Pastoral Councils: Engaging Parishioners in the Church’s Mission
The creation of pastoral councils has been called one of the gifts of Vatican II. Although they were originally recommended on a diocesan level, as consultative bodies to the bishop, their value to parishes would soon become apparent. They are a recognition of the shared responsibility of priests and parishioners in furthering the mission of the Church.
“It is a wonderful way for us to fulfill our priest, prophet, and king role as Catholics. We’re assisting the pastor in determining what we need to do to make our parish more in line with what Jesus asked of us — to go and make disciples,” says Mary Colombo, a member of Holy Spirit Parish in Wells, who serves as chair of the Diocesan Pastoral Council.
“I want to make our parish as vibrant as possible, knowing we have just so much talent in our parishioners,” says Jennifer Hikel, chair of the St. Paul the Apostle Parish Pastoral Council in Bangor.
In the Diocese of Portland, parish pastoral councils date back to 1981 when Bishop Edward O'Leary, the ninth bishop of Portland, first mandated them. Every bishop since has reaffirmed their importance.
Parish pastoral councils are composed of laypeople selected by pastors. Deacons and parochial vicars may also serve on them as ex-officio or non-voting members. The pastoral council’s role is not as a governing body but to assist the pastor in pastoral planning.
“It is a representative body from the parish which is trying to discern where the Spirit is leading them,” says Colombo.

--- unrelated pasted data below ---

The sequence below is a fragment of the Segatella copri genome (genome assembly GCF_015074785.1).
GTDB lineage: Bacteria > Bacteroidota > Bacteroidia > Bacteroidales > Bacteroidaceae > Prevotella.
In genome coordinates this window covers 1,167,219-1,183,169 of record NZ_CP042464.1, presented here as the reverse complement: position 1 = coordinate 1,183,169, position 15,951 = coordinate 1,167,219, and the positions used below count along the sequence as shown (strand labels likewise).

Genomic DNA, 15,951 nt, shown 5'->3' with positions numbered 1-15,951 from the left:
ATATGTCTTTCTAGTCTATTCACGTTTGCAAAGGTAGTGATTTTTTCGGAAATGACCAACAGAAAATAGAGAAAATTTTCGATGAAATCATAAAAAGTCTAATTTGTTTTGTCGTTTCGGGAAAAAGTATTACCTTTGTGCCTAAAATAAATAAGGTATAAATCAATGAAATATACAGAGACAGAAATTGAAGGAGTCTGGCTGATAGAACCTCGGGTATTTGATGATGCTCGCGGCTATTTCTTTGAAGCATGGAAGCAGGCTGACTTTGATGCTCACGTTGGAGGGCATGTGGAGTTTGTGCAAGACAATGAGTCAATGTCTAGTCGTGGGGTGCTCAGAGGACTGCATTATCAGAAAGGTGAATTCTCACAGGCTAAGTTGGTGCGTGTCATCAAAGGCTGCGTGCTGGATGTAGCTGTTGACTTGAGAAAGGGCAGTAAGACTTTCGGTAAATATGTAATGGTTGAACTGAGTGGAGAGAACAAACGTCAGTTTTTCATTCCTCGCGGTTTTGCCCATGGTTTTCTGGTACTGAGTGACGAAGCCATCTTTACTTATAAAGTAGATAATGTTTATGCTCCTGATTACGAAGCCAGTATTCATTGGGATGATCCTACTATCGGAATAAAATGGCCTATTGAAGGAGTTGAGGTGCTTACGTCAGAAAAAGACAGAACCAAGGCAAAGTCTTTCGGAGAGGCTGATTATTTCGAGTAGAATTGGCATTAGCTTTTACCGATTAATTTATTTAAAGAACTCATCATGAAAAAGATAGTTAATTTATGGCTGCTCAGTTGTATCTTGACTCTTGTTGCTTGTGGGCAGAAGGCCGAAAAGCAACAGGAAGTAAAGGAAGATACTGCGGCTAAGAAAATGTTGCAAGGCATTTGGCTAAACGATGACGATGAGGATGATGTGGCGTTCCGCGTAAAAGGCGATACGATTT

An effective pastoral council should reflect the diversity of the parish community. St. Anthony of Padua Parish in Westbrook, for instance, has members from all three of its churches and rotates meetings among them.
“We all take responsibility for what is going on. We’re all good leaders,” says Sharon Blakeslee, chair of St. Anthony’s pastoral council.
St. Paul the Apostle Parish has a council made up of nine lay members and two deacons, representing its six church communities.
“One of our strengths is how diverse we are. It’s not all guys or all gals. It’s not all the same ages,” says Hikel. “Everybody has something to bring to the table that is different from everybody else, not only their thoughts but what they’re involved in. We branch out all over the place.”
Those branches allow council members to serve as a bridge between the pastor and parishioners.
“I think it is a great way to get communication between parishioners and the pastor — to bring any questions, concerns, and information they need from them to him and vice versa,” says Hikel. “Sometimes it’s hard to grab hold of a clergy member if you just see them once a week after Mass.”
“It’s important to keep everyone in the loop,” says Blakeslee. “If there is a parishioner with a need, they can reach out to one of us as members and say we have a problem there or we need to fix something there, instead of having just the pastor handle that.”
Having those extra ears and hands is something the pastors appreciate.